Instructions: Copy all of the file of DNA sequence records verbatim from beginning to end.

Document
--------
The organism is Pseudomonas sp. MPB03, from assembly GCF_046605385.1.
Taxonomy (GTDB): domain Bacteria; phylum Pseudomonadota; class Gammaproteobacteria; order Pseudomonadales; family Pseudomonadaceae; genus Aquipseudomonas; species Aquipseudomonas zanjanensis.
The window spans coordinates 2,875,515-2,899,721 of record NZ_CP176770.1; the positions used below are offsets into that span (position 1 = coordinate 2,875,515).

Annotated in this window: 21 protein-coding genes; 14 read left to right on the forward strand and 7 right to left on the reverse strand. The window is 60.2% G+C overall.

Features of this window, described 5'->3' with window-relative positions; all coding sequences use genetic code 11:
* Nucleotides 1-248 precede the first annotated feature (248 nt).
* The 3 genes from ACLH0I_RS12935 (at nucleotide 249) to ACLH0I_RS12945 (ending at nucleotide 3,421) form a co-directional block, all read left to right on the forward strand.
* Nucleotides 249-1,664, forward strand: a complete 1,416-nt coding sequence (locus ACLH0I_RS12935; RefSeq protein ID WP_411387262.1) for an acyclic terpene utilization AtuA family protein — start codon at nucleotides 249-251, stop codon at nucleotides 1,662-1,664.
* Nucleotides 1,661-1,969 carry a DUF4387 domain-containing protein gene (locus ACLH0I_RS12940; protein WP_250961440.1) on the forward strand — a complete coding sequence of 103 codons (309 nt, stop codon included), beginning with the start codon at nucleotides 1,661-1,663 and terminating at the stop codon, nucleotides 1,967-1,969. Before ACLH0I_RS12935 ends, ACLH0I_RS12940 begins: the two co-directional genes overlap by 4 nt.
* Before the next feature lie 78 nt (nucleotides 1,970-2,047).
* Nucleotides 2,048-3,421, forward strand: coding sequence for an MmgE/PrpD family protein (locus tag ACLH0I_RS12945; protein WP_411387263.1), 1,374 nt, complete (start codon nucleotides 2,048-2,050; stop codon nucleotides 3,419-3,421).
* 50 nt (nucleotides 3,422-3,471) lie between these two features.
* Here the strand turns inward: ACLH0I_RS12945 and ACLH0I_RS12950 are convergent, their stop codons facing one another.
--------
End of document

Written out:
The organism is Pseudomonas sp. MPB03, from assembly GCF_046605385.1.
Taxonomy (GTDB): domain Bacteria; phylum Pseudomonadota; class Gammaproteobacteria; order Pseudomonadales; family Pseudomonadaceae; genus Aquipseudomonas; species Aquipseudomonas zanjanensis.
The window spans coordinates 2,875,515-2,899,721 of record NZ_CP176770.1; the positions used below are offsets into that span (position 1 = coordinate 2,875,515).

Annotated in this window: 21 protein-coding genes; 14 read left to right on the forward strand and 7 right to left on the reverse strand. The window is 60.2% G+C overall.

Features of this window, described 5'->3' with window-relative positions; all coding sequences use genetic code 11:
* Nucleotides 1-248 precede the first annotated feature (248 nt).
* The 3 genes from ACLH0I_RS12935 (at nucleotide 249) to ACLH0I_RS12945 (ending at nucleotide 3,421) form a co-directional block, all read left to right on the forward strand.
* Nucleotides 249-1,664, forward strand: a complete 1,416-nt coding sequence (locus ACLH0I_RS12935; RefSeq protein ID WP_411387262.1) for an acyclic terpene utilization AtuA family protein — start codon at nucleotides 249-251, stop codon at nucleotides 1,662-1,664.
* Nucleotides 1,661-1,969 carry a DUF4387 domain-containing protein gene (locus ACLH0I_RS12940; protein WP_250961440.1) on the forward strand — a complete coding sequence of 103 codons (309 nt, stop codon included), beginning with the start codon at nucleotides 1,661-1,663 and terminating at the stop codon, nucleotides 1,967-1,969. Before ACLH0I_RS12935 ends, ACLH0I_RS12940 begins: the two co-directional genes overlap by 4 nt.
* Before the next feature lie 78 nt (nucleotides 1,970-2,047).
* Nucleotides 2,048-3,421, forward strand: coding sequence for an MmgE/PrpD family protein (locus tag ACLH0I_RS12945; protein WP_411387263.1), 1,374 nt, complete (start codon nucleotides 2,048-2,050; stop codon nucleotides 3,419-3,421).
* 50 nt (nucleotides 3,422-3,471) lie between these two features.
* Here the strand turns inward: ACLH0I_RS12945 and ACLH0I_RS12950 are convergent, their stop codons facing one another.